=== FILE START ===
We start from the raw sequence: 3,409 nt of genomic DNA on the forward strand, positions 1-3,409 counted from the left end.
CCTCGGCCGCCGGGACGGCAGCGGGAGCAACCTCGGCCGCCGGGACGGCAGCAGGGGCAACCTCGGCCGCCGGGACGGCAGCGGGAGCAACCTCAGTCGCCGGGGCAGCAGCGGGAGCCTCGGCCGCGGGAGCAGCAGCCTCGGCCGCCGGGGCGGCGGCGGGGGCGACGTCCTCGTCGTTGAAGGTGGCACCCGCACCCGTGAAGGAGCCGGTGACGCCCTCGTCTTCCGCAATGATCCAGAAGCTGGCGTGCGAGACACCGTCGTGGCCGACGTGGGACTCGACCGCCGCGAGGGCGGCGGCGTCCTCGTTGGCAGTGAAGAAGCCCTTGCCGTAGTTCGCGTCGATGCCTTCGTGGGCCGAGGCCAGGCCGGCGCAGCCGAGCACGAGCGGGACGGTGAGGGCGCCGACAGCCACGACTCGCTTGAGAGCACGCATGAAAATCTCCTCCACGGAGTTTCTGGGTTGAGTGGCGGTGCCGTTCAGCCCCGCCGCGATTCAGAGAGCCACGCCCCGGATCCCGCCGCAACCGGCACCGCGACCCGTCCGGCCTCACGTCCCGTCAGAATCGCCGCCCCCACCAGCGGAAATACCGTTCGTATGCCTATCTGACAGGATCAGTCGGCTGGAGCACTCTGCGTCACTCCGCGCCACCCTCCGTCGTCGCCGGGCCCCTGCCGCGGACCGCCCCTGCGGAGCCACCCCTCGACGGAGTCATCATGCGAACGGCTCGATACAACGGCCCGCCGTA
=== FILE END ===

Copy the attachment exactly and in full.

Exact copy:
We start from the raw sequence: 3,409 nt of genomic DNA on the forward strand, positions 1-3,409 counted from the left end.
CCTCGGCCGCCGGGACGGCAGCGGGAGCAACCTCGGCCGCCGGGACGGCAGCAGGGGCAACCTCGGCCGCCGGGACGGCAGCGGGAGCAACCTCAGTCGCCGGGGCAGCAGCGGGAGCCTCGGCCGCGGGAGCAGCAGCCTCGGCCGCCGGGGCGGCGGCGGGGGCGACGTCCTCGTCGTTGAAGGTGGCACCCGCACCCGTGAAGGAGCCGGTGACGCCCTCGTCTTCCGCAATGATCCAGAAGCTGGCGTGCGAGACACCGTCGTGGCCGACGTGGGACTCGACCGCCGCGAGGGCGGCGGCGTCCTCGTTGGCAGTGAAGAAGCCCTTGCCGTAGTTCGCGTCGATGCCTTCGTGGGCCGAGGCCAGGCCGGCGCAGCCGAGCACGAGCGGGACGGTGAGGGCGCCGACAGCCACGACTCGCTTGAGAGCACGCATGAAAATCTCCTCCACGGAGTTTCTGGGTTGAGTGGCGGTGCCGTTCAGCCCCGCCGCGATTCAGAGAGCCACGCCCCGGATCCCGCCGCAACCGGCACCGCGACCCGTCCGGCCTCACGTCCCGTCAGAATCGCCGCCCCCACCAGCGGAAATACCGTTCGTATGCCTATCTGACAGGATCAGTCGGCTGGAGCACTCTGCGTCACTCCGCGCCACCCTCCGTCGTCGCCGGGCCCCTGCCGCGGACCGCCCCTGCGGAGCCACCCCTCGACGGAGTCATCATGCGAACGGCTCGATACAACGGCCCGCCGTA